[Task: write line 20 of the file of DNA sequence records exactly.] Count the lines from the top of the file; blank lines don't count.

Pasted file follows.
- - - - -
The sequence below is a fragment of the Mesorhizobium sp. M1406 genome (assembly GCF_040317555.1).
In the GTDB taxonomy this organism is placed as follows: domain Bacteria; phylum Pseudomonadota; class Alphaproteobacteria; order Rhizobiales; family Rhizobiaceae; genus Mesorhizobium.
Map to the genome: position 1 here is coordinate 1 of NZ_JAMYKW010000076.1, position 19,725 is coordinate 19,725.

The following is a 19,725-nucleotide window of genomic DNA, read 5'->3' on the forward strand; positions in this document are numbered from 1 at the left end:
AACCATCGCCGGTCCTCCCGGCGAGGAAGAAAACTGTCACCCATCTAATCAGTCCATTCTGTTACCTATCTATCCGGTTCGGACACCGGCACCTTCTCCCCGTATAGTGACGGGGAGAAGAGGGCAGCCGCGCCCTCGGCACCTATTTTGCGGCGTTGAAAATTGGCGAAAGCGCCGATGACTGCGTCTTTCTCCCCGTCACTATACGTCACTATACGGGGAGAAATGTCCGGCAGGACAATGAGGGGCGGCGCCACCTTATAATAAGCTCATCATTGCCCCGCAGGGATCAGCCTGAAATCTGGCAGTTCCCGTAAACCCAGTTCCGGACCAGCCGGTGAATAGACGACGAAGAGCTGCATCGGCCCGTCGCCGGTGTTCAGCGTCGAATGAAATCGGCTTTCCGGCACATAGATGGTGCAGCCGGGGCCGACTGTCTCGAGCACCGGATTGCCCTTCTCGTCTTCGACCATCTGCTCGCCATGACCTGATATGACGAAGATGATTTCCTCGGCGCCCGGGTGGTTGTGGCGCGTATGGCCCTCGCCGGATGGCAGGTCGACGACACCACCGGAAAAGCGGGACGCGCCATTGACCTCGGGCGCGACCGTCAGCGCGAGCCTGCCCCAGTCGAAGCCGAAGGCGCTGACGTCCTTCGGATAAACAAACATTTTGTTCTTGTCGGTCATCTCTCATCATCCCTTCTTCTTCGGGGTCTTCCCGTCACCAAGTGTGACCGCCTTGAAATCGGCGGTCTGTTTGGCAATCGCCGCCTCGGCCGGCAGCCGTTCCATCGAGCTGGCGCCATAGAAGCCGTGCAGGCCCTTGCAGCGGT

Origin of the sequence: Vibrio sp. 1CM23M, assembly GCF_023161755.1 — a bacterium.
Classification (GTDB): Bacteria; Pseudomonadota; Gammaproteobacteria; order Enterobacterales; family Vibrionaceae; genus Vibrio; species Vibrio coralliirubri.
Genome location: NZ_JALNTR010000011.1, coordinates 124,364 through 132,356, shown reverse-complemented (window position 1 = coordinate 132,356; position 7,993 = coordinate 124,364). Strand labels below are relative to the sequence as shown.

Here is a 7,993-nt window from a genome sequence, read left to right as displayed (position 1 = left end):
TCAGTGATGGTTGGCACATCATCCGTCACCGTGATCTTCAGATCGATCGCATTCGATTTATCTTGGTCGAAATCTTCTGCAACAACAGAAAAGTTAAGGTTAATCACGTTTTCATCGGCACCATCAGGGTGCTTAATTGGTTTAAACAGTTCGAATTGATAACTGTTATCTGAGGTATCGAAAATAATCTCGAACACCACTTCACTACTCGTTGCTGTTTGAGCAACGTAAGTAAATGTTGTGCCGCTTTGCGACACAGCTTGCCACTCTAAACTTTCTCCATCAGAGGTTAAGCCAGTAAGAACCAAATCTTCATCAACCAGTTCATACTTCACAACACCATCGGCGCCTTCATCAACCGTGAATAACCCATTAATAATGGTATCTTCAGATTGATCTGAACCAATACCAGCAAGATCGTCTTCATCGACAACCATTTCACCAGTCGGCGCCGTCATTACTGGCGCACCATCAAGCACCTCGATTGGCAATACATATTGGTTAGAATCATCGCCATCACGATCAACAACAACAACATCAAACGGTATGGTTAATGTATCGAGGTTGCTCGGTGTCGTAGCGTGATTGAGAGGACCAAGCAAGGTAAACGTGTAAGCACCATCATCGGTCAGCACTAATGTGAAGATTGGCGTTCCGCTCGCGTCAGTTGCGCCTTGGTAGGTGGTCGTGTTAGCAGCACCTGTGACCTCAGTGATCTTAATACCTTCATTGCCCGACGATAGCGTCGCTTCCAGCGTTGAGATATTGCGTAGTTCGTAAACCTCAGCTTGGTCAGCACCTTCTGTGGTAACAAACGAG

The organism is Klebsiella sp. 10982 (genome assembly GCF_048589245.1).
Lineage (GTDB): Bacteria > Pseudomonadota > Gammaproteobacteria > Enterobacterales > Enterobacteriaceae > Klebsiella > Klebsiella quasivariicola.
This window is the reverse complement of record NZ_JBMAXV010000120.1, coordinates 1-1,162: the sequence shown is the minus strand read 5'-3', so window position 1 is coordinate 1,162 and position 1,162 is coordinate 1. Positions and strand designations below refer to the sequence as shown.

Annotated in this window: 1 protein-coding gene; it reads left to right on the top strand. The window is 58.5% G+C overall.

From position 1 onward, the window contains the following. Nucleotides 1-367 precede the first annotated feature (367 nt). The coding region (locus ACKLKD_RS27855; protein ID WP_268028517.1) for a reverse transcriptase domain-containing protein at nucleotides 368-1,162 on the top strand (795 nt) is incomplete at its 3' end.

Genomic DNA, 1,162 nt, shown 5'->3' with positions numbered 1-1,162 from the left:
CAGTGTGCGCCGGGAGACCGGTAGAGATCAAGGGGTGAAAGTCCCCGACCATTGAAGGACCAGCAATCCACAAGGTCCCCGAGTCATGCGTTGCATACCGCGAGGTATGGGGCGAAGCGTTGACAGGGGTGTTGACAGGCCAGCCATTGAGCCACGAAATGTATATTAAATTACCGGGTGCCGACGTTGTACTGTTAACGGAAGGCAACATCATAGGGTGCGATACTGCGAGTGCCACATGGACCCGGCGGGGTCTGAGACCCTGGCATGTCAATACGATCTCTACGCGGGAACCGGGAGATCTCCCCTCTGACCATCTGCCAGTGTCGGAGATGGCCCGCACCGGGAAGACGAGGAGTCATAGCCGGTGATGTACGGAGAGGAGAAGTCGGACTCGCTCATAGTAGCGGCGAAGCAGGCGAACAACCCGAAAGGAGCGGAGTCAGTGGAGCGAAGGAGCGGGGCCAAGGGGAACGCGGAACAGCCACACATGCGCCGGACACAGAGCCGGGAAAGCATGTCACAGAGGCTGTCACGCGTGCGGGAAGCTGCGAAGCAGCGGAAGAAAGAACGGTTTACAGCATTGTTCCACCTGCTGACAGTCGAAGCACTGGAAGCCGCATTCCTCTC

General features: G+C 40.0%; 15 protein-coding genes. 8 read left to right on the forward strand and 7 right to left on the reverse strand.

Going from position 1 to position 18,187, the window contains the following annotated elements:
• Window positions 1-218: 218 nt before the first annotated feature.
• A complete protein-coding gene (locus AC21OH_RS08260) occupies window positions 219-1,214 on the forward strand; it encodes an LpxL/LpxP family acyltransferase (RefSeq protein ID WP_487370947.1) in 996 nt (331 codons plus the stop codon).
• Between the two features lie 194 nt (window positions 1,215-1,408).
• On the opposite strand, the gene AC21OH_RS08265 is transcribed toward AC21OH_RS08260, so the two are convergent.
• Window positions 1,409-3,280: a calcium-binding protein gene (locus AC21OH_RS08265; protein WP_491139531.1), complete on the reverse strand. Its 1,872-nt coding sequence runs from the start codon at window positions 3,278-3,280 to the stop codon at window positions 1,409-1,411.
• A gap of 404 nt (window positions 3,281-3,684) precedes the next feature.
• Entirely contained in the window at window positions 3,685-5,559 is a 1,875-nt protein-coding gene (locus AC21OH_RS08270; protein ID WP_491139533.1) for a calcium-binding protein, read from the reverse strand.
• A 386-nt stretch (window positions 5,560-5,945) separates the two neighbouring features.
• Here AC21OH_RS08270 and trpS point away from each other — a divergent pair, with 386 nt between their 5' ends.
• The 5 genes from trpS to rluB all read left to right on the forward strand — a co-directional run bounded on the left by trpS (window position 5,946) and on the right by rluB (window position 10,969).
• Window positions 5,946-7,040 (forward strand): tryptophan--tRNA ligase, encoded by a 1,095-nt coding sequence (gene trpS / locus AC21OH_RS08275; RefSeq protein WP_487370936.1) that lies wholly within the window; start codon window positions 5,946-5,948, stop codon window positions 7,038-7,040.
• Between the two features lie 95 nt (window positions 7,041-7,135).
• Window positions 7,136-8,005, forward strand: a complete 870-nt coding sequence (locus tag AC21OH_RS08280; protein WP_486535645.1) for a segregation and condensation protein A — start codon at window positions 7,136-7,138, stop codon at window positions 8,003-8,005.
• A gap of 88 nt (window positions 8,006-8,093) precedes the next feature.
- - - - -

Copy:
• Window positions 1-218: 218 nt before the first annotated feature.